Andrew Lincoln Talks Guns & Zombies
Andrew Lincoln plays Rick on Walking Dead. In his interview with MadeMan, he talks about various aspects of shooting the series and how it affects his personal life.
MADE MAN: How does a theatrically trained Brit prepare to play a modern-day American cowboy?
ANDREW LINCOLN: My dad, brother and I used to watch The Magnificent Seven over and over, and we can quote it verbatim. So that appreciation and understanding of the classic genre helped. I also knew about weapons and I had some riding skills. But when I read the script, I was thinking about Gary Cooper, a law officer, taking on a gang of killers in High Noon, another of my favorite Westerns. And the producers said that’s exactly what they wanted, Gary Cooper taking on the zombie hordes. So, here I am playing this modern day heroic cowboy, and it feels very much like an extraordinary apocalyptic Western.
MM: For a Brit you know a lot about guns, why is that?
AL: Well, because I always liked Westerns, I had an interest in guns. But I learned how to handle weapons when I was doing a British television series called Strike Back, playing a military intelligence guy. In The Walking Dead, my gun is a .357 Magnum Colt Python. Simple and efficient. But I’ve also used a Glock 17. In fact, we have an arsenal of weapons, including various shotguns and rifles. In spite of all this firepower, my right hand man Daryl uses a (Horton Scout) crossbow as his weapon of choice. Walkers and bad guys, we’re coming for you!
MM: What are the advantages of filming in Georgia rather than LA?
AL: We’re on our own in this bubble in the South, and everyone mucks in, there’s no hierarchy, everyone gets their hands dirty to get the job done. And it’s a really good atmosphere for people to enjoy their work and to push themselves. The crew is magnificent. But, we actors all live in fear that we’re going to get offed! And then you have to go to zombie school!
MM: How do you deal with being away from your family for eight months of the year?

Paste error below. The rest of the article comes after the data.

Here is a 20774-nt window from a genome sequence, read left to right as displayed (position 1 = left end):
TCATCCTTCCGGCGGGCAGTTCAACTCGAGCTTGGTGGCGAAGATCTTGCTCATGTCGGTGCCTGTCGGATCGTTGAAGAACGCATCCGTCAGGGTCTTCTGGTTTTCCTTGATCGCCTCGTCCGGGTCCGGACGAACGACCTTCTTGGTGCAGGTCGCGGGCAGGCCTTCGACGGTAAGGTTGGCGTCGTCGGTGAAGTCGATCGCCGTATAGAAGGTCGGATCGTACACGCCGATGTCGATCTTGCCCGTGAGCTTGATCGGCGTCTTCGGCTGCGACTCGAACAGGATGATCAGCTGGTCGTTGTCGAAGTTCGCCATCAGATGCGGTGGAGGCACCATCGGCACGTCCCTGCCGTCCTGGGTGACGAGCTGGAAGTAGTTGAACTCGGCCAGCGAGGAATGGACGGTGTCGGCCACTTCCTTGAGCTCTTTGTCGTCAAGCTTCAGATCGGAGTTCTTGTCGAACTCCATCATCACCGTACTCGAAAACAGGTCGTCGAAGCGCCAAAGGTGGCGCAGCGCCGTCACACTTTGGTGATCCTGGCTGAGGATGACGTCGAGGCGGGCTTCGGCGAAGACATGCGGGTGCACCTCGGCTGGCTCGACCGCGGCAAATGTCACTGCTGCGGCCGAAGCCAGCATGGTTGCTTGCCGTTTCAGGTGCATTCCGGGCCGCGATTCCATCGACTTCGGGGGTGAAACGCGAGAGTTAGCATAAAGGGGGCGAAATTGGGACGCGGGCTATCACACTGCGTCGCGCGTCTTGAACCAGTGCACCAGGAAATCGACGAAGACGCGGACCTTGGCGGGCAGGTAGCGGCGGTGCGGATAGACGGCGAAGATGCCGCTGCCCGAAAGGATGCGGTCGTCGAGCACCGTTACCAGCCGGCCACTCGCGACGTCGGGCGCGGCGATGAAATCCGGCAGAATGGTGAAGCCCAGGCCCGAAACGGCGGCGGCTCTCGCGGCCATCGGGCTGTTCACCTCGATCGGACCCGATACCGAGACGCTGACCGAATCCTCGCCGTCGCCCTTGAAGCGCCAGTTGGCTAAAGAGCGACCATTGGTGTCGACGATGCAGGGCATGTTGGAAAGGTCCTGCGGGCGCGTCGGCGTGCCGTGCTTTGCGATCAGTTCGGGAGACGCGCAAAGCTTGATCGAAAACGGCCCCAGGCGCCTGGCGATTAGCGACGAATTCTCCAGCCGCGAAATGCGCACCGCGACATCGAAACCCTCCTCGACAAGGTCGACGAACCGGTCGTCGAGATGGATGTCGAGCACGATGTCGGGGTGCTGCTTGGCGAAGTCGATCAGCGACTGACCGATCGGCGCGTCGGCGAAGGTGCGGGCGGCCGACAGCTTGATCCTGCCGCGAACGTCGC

AL: As soon as I walk in the door back in England, I cheerfully hop on one leg and pretend to play the flute like Ian Anderson, the founder of Jethro Tull. I’m joking, but I am married to Ian’s daughter, and he’s an extraordinarily talented man. God help my children. They’ve got a zombie slayer for a father and a prog rock genius for a grandfather!
MM: How do you keep in shape to fight off all those marauding walkers?
AL: Luckily, the sheer physical nature of the show—fighting, climbing, running, smashing through the Georgia woods in ninety to one-hundred degree heat and humidity, plus fighting off bugs and critters—keeps me fit. But I’ve actually done a marathon with my mother and I also jog through my adopted neighborhood. It’s about stamina for me, not some exercise in vanity. It’s about being able to do stuff like trans-continental travel and living in two worlds and making it work.
MM: What would you recommend about Atlanta?
AL: I love it there. You get that feel of the Old South nearer to Savannah and Charleston, but Atlanta is very cosmopolitan with a great, cool music scene. Amazing restaurants. It’s become this hub—they call it the Hollywood of the South now. English mates of mine, like Colin Firth who was doing a movie there, we meet up. I’ve become this sort of English attaché, the go-to guy. It’s hilarious. I show them where all the nice restaurants are.
MM: And at home, what do you recommend to cook in a pinch?
AL: I’m in no way a chef, but I can whip up some pasta dishes when friends are visiting. The great thing about Italian cuisine is that it’s so simple. A great Carbonara basically has five ingredients. I can do a pretty good pasta Bolognese. And I’ve found that the love somebody brings to making even a simple dish is what makes the taste.
MM: Last but not least, how was it being obsessed with Keira Knightley in Love Actually?
AL: It wasn’t a tremendously difficult job… actually. She’s one of the world’s most beautiful women. Who wouldn’t want to work with her, no matter what scenes you have? When I read the script, that scene with my character flashing the cards outside her doorway read as a sort of classic cinematic moment, and the scene has stayed with people.